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Supreme Court of the United States

Calling ISIS Genocide What It Is: The International Community’s First Step in Keeping the “Never Again” Promise

October 17, 2017

By Laurence Wilkinson

I was sitting in the hemisphere of the Council of Europe in Strasbourg Jan. 27 when something extraordinary happened. The Parliamentary Assembly of the Council of Europe – a body composed of parliamentarians from its 47 member states representing over 800 million citizens –declared that genocide was occurring in Syria and Iraq in an unprecedented move in the world of international institutions. Rather than looking to pass the responsibility on to another institution, the Parliamentary Assembly responded decisively to the evidence before it and proceeded to make a bold declaration, urging its member states to fulfill their positive obligations under the 1948 United Nations Genocide Convention to prevent and punish the genocide occurring in the region. This was the sort of strong reactive statement that one hopes for, but rarely sees, in the world of international politics.     

The very next week I was in the hemisphere of the European Parliament as it considered a resolution on the mass-murders committed by ISIS. The Parliament had been expected to make a well-meaning (but ultimately toothless) statement on the situation in the region, but as the resolution was voted through, the adoption of last-minute amendments resulted in yet another strong statement condemning the ongoing atrocities in the Middle East as genocide. Crucially, the resolution also urged members of the UN Security Council to support a referral of the situation to the International Criminal Court (ICC) to investigate the atrocities committed in Iraq and Syria. This was important, as the ICC – who would take the lead on investigating and prosecuting the crimes committed in the region - had indicated that it was only willing to accept jurisdiction of the case where it received a referral from the UN Security Council.

As momentum was building, I discovered that a member of the House of Lords in the United Kingdom was due to ask what action the UK Government was going to take in light of the recent resolutions being passed at the Council of Europe and the European Parliament (the significance being that the UK is a permanent member of the UN Security Council). Tuning in to watch the debate take place, I was hugely disappointed to see Her Majesty’s Government take the non-contentious but weak option, stating that such declarations were the domain of the “international judicial system” – whatever that might be.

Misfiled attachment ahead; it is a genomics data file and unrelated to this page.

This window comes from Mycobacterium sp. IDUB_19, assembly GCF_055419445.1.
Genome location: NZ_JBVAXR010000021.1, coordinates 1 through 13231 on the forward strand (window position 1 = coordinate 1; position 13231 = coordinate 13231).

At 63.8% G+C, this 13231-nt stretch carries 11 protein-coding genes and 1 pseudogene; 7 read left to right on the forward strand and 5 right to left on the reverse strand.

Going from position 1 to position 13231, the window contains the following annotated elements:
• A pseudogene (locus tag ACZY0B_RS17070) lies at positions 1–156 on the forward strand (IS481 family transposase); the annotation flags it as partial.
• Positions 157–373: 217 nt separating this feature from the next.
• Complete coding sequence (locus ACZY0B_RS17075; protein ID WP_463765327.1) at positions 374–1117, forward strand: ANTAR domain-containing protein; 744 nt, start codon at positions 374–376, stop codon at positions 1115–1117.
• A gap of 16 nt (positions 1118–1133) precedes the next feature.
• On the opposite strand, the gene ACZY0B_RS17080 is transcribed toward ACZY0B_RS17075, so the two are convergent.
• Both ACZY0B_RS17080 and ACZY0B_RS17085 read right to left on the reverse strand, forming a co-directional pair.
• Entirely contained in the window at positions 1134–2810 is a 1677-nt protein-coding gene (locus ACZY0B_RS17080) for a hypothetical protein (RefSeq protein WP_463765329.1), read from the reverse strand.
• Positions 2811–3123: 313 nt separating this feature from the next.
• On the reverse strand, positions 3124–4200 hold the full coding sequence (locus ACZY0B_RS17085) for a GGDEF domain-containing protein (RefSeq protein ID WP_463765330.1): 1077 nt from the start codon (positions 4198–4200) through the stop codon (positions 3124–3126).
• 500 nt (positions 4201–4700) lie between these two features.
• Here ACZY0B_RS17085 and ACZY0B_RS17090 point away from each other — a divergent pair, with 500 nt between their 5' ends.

As a permanent member of the UN Security Council, the United Kingdom is uniquely placed to be able to significantly advance the great work started in the Council of Europe, and can use its weighty influence to lead the debate on what action should be taken to safeguard lives at ground level and encourage the engagement of the ICC. The member of the House of Lords who had raised the initial question, Lord David Alton, has recently invited the Prime Minister to revisit the Government’s position, which I trust will lead to a change of stance.

In respect of the United States – another permanent member of the UN Security Council along with France, Russia and China – the US Congress is considering, but is yet to pass, a response to the acts of genocide being committed in the region, as outlined in a recent bill sponsored by Senator Benjamin L. Cardin. There was also a letter recently sent to President Barack Obama by over 100 NGOs and Christian leaders, urging him to recognize the atrocities committed in the region against Christians and other religious minorities as genocide; a move his administration has so far refused to make.

Whether these influential governments lack the political willpower to take decisive action, or whether they have not yet thoroughly examined the chilling evidence of mass executions, sexual slavery, rape, torture, mutilation, enlistment and forced recruitment of children and the persecution of ethnic and religious minorities that is emanating from the region; I do not know. What I do know is that in the wake of the brutal genocide that occurred in Rwanda in 1994, the international community said “never again.” I hope for the sake of all those on the ground in Syria and Iraq whose lives are hanging in the balance that the United Kingdom, the United States, and the international community at large, will deliver on their word. 

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